Our passage this morning is Ephesians 4, verses 17-32, as Paul continues to describe what it means for us to “walk in a manner worthy of the calling with which [we] have been called” (4:1). As we discussed at the beginning of this “application” part of Paul’s letter, the “so what” of the Gospel foundation that he laid in Chapters 1-3, Paul gets more and more specific and personal as his exhortation continues. Here, Paul gets personal, though still using plural pronouns, about what it means to be transformed, and to be being transformed, by “the renewing of our minds” as we grow, together, into Christ. Though we could separate this passage into two, addressing what appears as a second paragraph in verses 25-32 another week, I believe that it all fits together, with these verses in the middle as a “hinge” around which Paul’s exhortation turns, verses 20-24:
· 20 But that is not the way you learned Christ!- 21 assuming that you have heard about him and were taught in him, as the truth is in Jesus, 22 to put off your old self, which belongs to your former manner of life and is corrupt through deceitful desires, 23 and to be renewed in the spirit of your minds, 24 and to put on the new self, created after the likeness of God in true righteousness and holiness.
Here are three key exhortations, written in the infinitive verb tense, but having the weight of imperatives. This is what we must do: Put off the old self; Be renewed in our minds; and Put on the new self. As we look at the passage, verses 17-19 describe what that “old self” was like, verses 20-21 and 24 describe what it means to “be renewed in your mind,” and verses 25-32 give several specific examples of what that “putting off” and “putting on” looks like.
As we think on what Paul has written here, it’s application is not limited to the primarily Gentile (rather than Jewish) believers in Ephesus, nor is it limited to those who have recently come to faith, but this applies (should apply!) to all believers. What Paul is writing about is our SANCTIFICATION. In the New Testament, SANCTIFICATION is written about in two senses. The writer to the Hebrews says in Hebrews 10, verse 10, “we have been sanctified through the offering of the body of Jesus Christ once for all,” while at the same time, he writes in verse 14, that “by a single offering He [Christ Jesus] has perfected for all time those who are being sanctified.” We have been sanctified, in that, when we come to faith in Christ, we are declared by God to be holy and righteous in His sight. It is an “alien righteousness,” in that it is really Christ’s righteousness transferred to our account. We are “justified” and declared to be holy and righteous in God’s sight because we are covered in Christ. We should also be being sanctified, “grow[ing] up in every way into Him Who is the Head, into Christ” as Paul has written in verses 15-16. That is the end goal of our life in Christ, that we become more and more “Christ-like” day by day, as we “are being transformed into the same image” (2 Cor 3:18), as we are being “conformed to the image of [God’s] Son” (Rom 8:29). The final step of our SANCTIFICATION is our GLORIFICATION, when we either pass from this life to be in the presence of God or we wait until Christ’s coming again, when we will be taken to be with Him. We won’t reach sinless perfection on earth, but we are to be working towards it, by the help of Holy Spirit Who indwells us.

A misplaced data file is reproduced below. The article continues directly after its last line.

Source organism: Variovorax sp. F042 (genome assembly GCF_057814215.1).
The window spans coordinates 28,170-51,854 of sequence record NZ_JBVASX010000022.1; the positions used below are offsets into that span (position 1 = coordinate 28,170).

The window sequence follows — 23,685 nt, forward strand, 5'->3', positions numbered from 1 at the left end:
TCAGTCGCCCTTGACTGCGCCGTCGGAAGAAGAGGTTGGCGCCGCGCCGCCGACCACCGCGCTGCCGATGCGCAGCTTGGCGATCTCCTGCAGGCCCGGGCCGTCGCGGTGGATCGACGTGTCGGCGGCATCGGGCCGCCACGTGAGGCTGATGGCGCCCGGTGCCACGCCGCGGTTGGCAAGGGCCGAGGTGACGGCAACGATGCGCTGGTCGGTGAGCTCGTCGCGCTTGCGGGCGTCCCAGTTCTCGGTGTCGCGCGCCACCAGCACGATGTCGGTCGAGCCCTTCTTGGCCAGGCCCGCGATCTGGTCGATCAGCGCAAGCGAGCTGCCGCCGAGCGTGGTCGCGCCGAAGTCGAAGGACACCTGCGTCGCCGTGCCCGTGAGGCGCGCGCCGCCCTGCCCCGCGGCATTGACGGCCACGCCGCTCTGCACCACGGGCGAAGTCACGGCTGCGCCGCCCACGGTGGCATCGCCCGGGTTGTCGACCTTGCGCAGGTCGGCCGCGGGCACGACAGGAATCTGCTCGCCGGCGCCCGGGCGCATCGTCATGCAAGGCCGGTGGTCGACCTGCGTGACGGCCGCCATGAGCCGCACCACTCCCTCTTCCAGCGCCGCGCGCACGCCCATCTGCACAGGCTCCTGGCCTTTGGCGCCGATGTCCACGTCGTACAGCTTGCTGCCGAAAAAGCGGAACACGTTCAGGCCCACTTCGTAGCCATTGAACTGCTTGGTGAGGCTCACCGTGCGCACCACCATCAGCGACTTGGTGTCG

In one sense, we can think of this as a process: Put off the old self; Be renewed in our minds; Put on the new self. If you sit down and consider your manner of life, or your attitude in a specific area of life, thinking of sanctification in terms of this three-step process might be helpful. In another sense it is not a three-step process, but it must begin with being “renewed in the spirit of your mind” which can only happen by the power of Holy Spirit working in us. Think of the mind of the lost person as Paul describes that person in verses 17-19.